“Of special concern are the high costs of defending against intellectual property claims brought by others, both in terms of hard costs in the form of legal fees, and the like, and soft costs in the form of unwanted business disruption and negative publicity. As with most things, being proactive when it comes to IP issues can help reduce the impact of potential business problems arising out of unforeseen events like an infringement claim,” he says.
Given Mr. Kroub’s admonition, what can companies from a communications standpoint do to reduce their IP risks and facilitate a smarter internal and external approach to IP?
- Match the IP due diligence to the importance of the deal. If the stakes are high, then double down on the IP due diligence. Don’t wait until the deal is practically done to identify competitive patents or begin thinking about the exposure of your proprietary offerings. Identify key risks and vulnerabilities on day one and constantly update the list.
- Break down the silos. Given confidentiality concerns, not every executive can be part of the IP exercise, but to the extent possible, engage every division. Legal, public affairs, communications, marketing, and IT should all be part of your IP task force. With the potential of artificial intelligence to revolutionize labor-intensive IP administrative tasks, shorten lengthy decision-making processes, and increase the ability to analyze large amounts of data, companies now have the ability to put strategic decision-making first without worrying that there are too many cooks in the kitchen.
- Identify your own “state secrets”—and take extraordinary steps to protect them. If there isn’t consensus on those patents, trademarks, service marks, et al., that are integral to your continued marketplace success, you need to develop it in a hurry. Your untouchables list—and the protection action that list demands—needs to be understood by every top- and junior-level staffer in the company.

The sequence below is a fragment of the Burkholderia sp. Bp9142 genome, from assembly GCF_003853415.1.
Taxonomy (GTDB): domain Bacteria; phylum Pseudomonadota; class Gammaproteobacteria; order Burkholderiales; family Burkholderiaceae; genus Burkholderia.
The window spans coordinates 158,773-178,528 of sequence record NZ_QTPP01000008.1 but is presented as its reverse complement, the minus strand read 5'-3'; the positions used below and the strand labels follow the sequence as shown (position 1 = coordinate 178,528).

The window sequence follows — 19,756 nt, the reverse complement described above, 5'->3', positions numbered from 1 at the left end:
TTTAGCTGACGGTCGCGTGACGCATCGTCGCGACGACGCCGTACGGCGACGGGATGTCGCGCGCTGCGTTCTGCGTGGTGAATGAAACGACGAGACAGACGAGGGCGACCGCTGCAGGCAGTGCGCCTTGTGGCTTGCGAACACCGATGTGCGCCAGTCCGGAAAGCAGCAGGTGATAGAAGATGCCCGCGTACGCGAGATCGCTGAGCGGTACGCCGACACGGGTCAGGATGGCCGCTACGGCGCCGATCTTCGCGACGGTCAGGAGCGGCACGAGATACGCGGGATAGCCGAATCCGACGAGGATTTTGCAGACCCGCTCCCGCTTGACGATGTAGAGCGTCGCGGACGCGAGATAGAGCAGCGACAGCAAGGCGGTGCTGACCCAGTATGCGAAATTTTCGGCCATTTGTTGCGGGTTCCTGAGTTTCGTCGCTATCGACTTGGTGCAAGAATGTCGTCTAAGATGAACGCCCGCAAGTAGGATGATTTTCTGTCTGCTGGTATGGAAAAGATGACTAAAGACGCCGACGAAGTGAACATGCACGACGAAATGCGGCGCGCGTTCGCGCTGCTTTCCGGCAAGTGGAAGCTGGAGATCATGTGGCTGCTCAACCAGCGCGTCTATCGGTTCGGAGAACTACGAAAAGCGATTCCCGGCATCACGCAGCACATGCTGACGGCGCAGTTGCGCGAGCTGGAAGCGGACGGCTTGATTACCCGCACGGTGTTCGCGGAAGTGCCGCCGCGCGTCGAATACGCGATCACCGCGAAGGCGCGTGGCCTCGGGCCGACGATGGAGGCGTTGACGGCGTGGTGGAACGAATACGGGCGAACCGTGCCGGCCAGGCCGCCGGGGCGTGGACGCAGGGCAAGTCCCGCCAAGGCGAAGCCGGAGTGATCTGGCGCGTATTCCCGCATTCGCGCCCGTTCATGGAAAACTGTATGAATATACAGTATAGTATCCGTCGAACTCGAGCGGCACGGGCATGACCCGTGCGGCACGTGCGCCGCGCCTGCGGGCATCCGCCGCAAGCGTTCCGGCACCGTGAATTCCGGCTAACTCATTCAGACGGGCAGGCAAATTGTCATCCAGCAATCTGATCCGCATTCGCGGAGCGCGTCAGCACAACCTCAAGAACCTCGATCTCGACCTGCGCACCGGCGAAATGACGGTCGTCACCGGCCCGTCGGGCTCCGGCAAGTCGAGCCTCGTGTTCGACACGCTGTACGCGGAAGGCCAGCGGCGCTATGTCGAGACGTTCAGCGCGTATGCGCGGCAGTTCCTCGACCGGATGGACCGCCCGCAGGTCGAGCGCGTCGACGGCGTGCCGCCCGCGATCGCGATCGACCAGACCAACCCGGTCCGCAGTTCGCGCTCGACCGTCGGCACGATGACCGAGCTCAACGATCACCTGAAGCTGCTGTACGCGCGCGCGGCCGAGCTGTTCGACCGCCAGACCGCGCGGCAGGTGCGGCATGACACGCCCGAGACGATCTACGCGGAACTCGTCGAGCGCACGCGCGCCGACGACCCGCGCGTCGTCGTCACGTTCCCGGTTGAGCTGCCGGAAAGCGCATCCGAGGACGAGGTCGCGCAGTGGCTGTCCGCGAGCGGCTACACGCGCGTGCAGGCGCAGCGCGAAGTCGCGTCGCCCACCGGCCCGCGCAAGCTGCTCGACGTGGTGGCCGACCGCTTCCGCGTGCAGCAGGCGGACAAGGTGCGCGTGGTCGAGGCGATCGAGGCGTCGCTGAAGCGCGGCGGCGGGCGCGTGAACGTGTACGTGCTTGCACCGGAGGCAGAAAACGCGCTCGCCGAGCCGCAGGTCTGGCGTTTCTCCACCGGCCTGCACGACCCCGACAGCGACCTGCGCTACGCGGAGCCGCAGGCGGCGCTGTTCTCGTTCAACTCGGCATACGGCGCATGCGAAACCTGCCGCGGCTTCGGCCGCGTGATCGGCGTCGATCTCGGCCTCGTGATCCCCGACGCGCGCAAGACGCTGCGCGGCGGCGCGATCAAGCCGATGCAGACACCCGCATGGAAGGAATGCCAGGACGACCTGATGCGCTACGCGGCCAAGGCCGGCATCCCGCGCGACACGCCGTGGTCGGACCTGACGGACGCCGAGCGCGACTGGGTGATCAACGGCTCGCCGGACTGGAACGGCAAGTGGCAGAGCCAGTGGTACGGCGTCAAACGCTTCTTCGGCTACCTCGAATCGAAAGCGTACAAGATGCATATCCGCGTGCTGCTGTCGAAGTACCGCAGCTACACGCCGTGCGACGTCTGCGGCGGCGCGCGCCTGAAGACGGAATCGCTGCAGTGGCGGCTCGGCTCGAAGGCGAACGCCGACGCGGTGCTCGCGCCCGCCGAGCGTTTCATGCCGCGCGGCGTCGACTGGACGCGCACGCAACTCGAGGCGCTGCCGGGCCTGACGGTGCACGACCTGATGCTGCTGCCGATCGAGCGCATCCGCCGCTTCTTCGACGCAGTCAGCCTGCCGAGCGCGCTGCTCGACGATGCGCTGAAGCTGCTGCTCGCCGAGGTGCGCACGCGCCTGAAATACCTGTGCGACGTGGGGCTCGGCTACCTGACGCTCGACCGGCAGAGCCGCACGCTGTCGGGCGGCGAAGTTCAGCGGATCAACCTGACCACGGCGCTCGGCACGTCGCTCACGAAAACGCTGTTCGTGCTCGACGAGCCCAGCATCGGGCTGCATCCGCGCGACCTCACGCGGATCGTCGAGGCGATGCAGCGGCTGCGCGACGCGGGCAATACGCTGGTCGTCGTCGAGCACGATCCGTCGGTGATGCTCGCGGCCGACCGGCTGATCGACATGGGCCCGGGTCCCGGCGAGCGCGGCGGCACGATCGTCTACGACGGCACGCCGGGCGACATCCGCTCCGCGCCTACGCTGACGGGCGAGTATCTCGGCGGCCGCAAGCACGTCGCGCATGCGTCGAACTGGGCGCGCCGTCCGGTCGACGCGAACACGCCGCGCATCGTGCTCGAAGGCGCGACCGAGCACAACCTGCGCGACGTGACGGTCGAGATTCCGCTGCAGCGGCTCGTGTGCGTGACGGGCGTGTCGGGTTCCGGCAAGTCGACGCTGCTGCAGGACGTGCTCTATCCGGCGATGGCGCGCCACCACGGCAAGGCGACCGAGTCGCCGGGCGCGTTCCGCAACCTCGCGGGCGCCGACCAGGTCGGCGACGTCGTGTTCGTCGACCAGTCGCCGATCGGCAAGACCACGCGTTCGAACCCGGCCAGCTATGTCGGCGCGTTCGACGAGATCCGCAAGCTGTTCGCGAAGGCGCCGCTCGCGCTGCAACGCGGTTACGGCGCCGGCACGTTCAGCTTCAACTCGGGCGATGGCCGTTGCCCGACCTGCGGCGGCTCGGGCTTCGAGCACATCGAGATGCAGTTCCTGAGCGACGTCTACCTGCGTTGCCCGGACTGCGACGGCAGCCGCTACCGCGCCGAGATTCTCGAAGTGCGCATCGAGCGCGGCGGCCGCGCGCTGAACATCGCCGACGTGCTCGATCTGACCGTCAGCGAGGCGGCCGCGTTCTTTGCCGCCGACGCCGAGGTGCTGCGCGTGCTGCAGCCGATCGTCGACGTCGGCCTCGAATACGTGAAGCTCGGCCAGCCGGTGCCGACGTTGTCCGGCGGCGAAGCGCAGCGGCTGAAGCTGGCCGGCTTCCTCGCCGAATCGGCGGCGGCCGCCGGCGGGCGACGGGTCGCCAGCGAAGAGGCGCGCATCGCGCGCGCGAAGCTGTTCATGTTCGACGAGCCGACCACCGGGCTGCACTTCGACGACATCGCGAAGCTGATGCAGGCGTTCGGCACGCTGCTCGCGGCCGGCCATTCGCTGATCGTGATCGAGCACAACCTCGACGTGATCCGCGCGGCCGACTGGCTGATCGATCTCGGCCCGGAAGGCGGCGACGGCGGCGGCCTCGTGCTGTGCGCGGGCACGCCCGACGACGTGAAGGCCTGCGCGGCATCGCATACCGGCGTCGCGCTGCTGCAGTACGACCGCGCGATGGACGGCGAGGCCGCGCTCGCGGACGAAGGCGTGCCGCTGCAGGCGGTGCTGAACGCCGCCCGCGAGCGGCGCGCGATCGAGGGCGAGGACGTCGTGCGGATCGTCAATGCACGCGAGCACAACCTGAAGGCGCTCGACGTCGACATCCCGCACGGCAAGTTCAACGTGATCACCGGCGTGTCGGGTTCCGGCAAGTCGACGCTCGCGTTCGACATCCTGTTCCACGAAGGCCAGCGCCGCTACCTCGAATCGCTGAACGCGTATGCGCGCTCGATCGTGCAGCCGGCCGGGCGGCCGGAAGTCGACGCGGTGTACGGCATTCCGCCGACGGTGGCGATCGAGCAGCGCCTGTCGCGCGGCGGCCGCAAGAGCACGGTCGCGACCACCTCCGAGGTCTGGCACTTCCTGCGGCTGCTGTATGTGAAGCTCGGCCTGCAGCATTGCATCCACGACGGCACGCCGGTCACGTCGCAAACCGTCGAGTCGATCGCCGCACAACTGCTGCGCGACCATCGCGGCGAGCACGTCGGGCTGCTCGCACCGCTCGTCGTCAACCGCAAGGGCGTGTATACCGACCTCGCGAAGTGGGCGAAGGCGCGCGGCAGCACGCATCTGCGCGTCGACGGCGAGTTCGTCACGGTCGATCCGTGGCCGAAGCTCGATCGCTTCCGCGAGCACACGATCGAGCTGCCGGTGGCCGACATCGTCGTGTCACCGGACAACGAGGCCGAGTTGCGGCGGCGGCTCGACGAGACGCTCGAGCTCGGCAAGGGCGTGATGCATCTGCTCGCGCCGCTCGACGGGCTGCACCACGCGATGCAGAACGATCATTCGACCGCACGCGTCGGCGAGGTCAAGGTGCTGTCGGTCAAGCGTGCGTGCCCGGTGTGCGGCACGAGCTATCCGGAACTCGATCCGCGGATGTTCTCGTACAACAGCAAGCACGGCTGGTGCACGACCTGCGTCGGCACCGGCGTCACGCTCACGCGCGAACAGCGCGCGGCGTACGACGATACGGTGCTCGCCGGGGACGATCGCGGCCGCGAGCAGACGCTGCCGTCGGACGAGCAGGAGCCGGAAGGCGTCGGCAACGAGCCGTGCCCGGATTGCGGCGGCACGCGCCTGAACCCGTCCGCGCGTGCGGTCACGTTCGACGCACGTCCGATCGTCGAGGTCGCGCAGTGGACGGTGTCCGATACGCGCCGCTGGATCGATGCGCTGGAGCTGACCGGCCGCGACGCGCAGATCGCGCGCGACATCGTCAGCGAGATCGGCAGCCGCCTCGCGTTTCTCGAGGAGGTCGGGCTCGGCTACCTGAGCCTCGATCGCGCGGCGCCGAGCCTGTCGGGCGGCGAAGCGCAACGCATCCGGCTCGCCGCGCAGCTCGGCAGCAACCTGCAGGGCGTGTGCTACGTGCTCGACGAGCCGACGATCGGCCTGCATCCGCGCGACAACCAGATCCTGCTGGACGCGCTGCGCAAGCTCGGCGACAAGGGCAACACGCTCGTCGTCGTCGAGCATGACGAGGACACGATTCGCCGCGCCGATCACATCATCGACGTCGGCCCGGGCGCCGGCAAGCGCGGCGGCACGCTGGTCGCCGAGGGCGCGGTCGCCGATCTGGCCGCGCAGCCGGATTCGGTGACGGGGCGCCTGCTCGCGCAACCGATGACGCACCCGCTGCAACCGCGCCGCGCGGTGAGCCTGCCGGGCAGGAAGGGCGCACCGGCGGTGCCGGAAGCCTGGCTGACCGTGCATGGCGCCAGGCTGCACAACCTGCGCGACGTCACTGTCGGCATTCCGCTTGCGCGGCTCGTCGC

- Generate wider visibility for your proprietary IP. If it would further your business objectives to give wider visibility to your trademarks, service marks and other intellectual property, then engage marketing, communications, and advertising in some smart outreach. Such visibility could pay dividends for a deal down the road or just now in the planning stages.
- Study overseas laws, regulations, and customs. If going global in any way is part of your business plan, then your company needs to adopt a global approach to IP strategy. If your company applies for single patent protection in many different countries, then you need to be advised on country-specific processes and challenges. As the EU’s current confusion demonstrates, the IP field requires constant monitoring. Regulatory and litigation risks vary from locale to locale.
- Dumb it down. There are few issues more complicated than IP law. Most non-IP lawyers on your team will nod in agreement with your strategy rather than risk asking what they fear is a stupid question. Continuously dumb down the issues at stake so that you are certain everyone on the team understands the issues.
In today’s business climate, no company can afford to be caught unawares on IP. Better to take to heart the adage that “By failing to prepare, you are preparing to fail.”